The challenge was on Tuesday. Wednes. he had a few items with the 'may contain' on them. Then on Thurs. we gave him a recess peanut butter cup a quarter at a time just so we could watch him eat it slowly, he was fine. He didn't want anymore after the first one so we just left it at that. Then yesterday we made him half a PB and jam sandwich and he had some recess wafer sticks..and he was fine. So i suppose we are working slowly into this. I know he only has to eat it at least once, but i figure the more we give it the more comfortable we should become right? Each separate exposure gives us confidence that he will be ok the next time. My son isn't crazy about peanuts just yet, but knows the importance of eating it and is following the rules. My eyes are still on him constantly when he eats Peanuts but i'm hoping as time goes on it will get easier. I'm just still kinda shocked that he is actually eating it and is fine. Sometimes it feels like i'm in a dream..a good one. I honestly had given up hope that he would ever outgrow any of his allergies. I can't believe i can once again eat a recess PB cup with him around. THe other night I was eating it and just laughing. Right after i ate it i instinctly went to wash my hands and then realized it didn't matter anymore and that the residue wouldn't hurt him..ahhh what a relief. It's amazing how much worry is associated with food allergies. We still have to be careful because of the tree nut allergies but man it sure feels great to let go of the peanut worry.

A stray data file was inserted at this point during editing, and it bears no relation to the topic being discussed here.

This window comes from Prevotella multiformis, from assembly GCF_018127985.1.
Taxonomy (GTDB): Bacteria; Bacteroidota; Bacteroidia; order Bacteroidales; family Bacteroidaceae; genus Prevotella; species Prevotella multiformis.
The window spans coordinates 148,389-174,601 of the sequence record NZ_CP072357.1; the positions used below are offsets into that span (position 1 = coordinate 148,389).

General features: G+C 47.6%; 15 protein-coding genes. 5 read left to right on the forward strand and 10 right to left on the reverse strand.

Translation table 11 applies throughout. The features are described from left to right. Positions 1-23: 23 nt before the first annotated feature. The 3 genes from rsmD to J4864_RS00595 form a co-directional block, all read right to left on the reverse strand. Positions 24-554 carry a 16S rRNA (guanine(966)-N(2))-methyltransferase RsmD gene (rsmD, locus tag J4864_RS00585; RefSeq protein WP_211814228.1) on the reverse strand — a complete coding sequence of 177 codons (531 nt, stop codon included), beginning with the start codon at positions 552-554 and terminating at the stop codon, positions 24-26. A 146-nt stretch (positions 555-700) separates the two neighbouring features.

I think one of the best things for my son when he was told he passed that food challenge was that he could go tell his friends in class they can now bring in PB sandwiches. I thilnk he was more happy about that then actually eating it himself. That's all he talked about that night and the next morning. He wanted to announce it to the class. I think it gave him a brief feeling of being fully 'normal' in the kids eyes. It made me want to cry for him. I can only imagine how hard it is to be looked at differently in the eyes of your classmates because of his food allergies. It made me think that maybe he was feeling the pressure from classmates more than i knew. THis successful food challenge has been a true blessing.

Suzanne


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 Post subject:
PostPosted: Wed Jan 14, 2009 1:37 pm 
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Joined: Mon Jan 12, 2009 12:59 pm
Posts: 11
Just hearing about your newfound freedom makes me feel happy, scared and inspired by you. Being new to this, it already feels almost like a disability. I can only imagine the FREEDOM your son felt. It made my heart do a happy dance for him. I can also see how you could be fearful and relieved at the same time. Learning to live without this allergy is probably a learning curve in itself.

I wish your family nothing but health and success. Your story really is helpful.


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 Post subject:
PostPosted: Wed Jan 14, 2009 2:49 pm 
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Joined: Fri Jan 09, 2009 1:36 pm
Posts: 37
[quote]Just hearing about your newfound freedom makes me feel happy, scared and inspired by you. Being new to this, it already feels almost like a disability. I can only imagine the FREEDOM your son felt. It made my heart do a happy dance for him. I can also see how you could be fearful and relieved at the same time. Learning to live without this allergy is probably a learning curve in itself.

I wish your family nothing but health and success. Your story really is helpful.[/quote]

Molly,

Thank you! I wish you all the best too. If you have any other questions feel free to ask away. :D
Suzanne